Baroness Dean of Thornton-le-Fylde: That may be the noble Lord's interpretation, but looking at these amendments, we see words such as "persistent", "unreasonable" and, in Amendment No. 33, "deliberately intended". I have actually been in situations where some of these issues have been dealt with and there is, of course, complete denial. The people involved say that they never deliberately intended to cause fear or worry.

The words in these amendments do not help. The Bill as it stands could, and would, work. A landlord has to apply for an injunction, and at that point the

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interpretation could be applied to the situation. I hope that, when the Minister replies, he will take those thoughts into account.

Lord Elton: The difficulties described by the noble Baroness, Lady Dean of Thorton-le-Fylde, would be removed if the word "annoyance" was removed. The qualifying phrases are designed to raise the threshold for the experience described as annoyance in the Bill. After all, the word is not defined and is very much open to a wide range of interpretations.

On my noble friend's Amendment No. 30, I share the view of the noble Baroness, Lady Dean, that "persistent" is something that should not be added. In fact, a very serious nuisance can be caused on a single occasion. A group of young rowdies having a rave-up in the central courtyard of a block of flats at night is not persistent behaviour, but would be horrific for the people living around that courtyard. I would not want an injunction to be ruled out in that case.

I differ from the noble Lord, Lord Clement-Jones, in his wish to have some measure of intent inserted into the nuisance clause. As his noble friend on the Front Bench has already demonstrated in the gentlest way, it is possible to cause a nuisance unintentionally. One can do so by driving a stolen motor car round and round a block of flats with a punctured exhaust pipe. That is not done to annoy the neighbours but to get a buzz when the cops turn up with their sirens blazing. The qualifying phrases do not work. If "annoyance" must be left in, I believe that the late entry by the noble Lord, Lord Phillips of Sudbury, is the best in the field.

Baroness Hamwee: I commented to my noble friend that the amendments from these Benches happen to come from three solicitors. He said that the only thing that was unusual about that was that it was not three barristers. We all recognise the point made by the noble Baroness about the seriousness of the decision to seek an injunction. None of us would expect an injunction to be sought for a trivial reason or in trivial circumstances.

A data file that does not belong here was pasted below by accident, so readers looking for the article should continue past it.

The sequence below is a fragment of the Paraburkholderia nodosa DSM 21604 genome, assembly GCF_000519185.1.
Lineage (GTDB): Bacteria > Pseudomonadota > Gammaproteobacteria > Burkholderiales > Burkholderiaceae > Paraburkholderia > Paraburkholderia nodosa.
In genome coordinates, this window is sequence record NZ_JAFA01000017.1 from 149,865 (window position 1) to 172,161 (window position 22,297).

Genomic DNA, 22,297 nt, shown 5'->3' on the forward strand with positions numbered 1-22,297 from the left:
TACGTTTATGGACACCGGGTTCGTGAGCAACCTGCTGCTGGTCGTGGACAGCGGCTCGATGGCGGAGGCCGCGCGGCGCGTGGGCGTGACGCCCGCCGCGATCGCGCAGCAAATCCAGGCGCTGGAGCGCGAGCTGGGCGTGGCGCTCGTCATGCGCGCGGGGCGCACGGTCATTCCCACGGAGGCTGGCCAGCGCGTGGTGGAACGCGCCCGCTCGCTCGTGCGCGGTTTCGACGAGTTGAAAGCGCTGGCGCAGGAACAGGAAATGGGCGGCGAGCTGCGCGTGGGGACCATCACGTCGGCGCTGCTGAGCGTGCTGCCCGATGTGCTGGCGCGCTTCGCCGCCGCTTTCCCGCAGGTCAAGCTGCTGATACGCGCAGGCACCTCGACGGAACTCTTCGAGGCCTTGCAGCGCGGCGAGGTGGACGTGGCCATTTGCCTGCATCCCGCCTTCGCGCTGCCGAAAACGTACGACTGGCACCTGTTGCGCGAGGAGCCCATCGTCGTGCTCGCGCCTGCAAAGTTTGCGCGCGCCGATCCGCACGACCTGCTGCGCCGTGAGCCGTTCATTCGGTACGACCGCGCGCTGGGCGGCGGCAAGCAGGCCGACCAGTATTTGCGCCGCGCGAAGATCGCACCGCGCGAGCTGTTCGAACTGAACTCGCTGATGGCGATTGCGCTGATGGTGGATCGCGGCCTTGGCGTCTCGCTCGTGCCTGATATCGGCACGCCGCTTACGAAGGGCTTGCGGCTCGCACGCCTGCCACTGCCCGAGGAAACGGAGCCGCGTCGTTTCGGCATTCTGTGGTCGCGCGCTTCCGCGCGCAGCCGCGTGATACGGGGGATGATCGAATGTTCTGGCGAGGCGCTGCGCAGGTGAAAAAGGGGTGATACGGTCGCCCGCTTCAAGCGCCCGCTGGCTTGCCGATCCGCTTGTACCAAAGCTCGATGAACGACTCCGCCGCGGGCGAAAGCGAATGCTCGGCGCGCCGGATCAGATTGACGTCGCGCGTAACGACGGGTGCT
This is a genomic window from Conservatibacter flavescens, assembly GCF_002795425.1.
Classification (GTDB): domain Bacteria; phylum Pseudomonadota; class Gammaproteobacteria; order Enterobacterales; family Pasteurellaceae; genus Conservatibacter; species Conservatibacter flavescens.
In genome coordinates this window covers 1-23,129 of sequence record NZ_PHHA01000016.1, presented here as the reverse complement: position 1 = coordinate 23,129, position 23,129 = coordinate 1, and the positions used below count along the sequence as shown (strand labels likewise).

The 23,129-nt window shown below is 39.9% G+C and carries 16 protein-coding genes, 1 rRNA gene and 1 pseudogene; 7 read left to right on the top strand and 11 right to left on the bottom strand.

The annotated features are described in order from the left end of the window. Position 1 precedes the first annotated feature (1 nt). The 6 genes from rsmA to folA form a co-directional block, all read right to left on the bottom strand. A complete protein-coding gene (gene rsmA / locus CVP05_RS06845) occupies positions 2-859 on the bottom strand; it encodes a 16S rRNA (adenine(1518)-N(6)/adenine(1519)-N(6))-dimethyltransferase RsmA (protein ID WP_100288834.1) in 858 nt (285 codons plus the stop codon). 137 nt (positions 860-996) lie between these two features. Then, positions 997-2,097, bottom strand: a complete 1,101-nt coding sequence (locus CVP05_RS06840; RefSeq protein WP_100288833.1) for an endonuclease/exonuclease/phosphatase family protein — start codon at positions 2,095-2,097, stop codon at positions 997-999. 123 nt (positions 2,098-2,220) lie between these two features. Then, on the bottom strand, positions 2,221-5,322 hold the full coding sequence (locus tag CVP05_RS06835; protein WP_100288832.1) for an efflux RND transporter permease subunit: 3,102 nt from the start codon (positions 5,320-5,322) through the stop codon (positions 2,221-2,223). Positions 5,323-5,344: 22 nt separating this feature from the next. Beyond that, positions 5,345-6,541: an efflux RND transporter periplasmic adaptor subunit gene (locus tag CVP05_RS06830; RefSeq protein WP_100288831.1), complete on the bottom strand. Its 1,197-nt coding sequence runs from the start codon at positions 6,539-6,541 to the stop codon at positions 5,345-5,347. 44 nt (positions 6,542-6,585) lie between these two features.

However, we feel that the Bill should express the level of the annoyance—the seriousness and significance. I take my noble friend's point that no adjective should be applied to nuisance because it is a term that is understood. The Bill should recognise that there is a threshold. It is not only a matter of a landlord deciding that the behaviour is not serious enough or perhaps even getting to the point of the court saying that an injunction would be an inappropriate remedy. That would begin to interfere with the way in which the Bill proposes to deal with the situation.

As to the point made by my noble friend Lord Clement-Jones about deliberate intention, we are talking about people being deliberate or reckless as to the consequences of their actions. I do not think that any of us is trying to draft on the spot, but we are all looking to the Minister for acknowledgement. We all accept that, in the context described by the noble Baroness—and I agree with the

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point about persistence—the statute must be properly balanced with proceedings that a landlord might be able take.

Lord Avebury: Perhaps I may suggest two models for the Minister to consider if he is seriously thinking about amending the clause in the light of all the criticism that has been made. The first is in Section 4 of the Criminal Justice and Public Order Act 1994, which allows prosecutions to be made after a single serious event occurs that is the result of threatening, abusive or insulting behaviour. I realise that that is a level above what we are discussing here, but it is important that Section 4(A) allows that to happen.

The other provision that I wish to draw to the Minister's attention is the Protection Against Harassment Act 1997, in which the conduct needs to be repetitive. I accept that those pieces of legislation deal with conduct that is a great deal more serious than that which would attract injunctions under these provisions, but they are nevertheless useful as a model of the wording and for considering whether or not the conduct dealt with by these provisions that attracts injunctions should be of a one-off nature or required to be repetitive. I only suggest that the language in the Acts which I quoted might be a useful guide in how to revise this particular provision.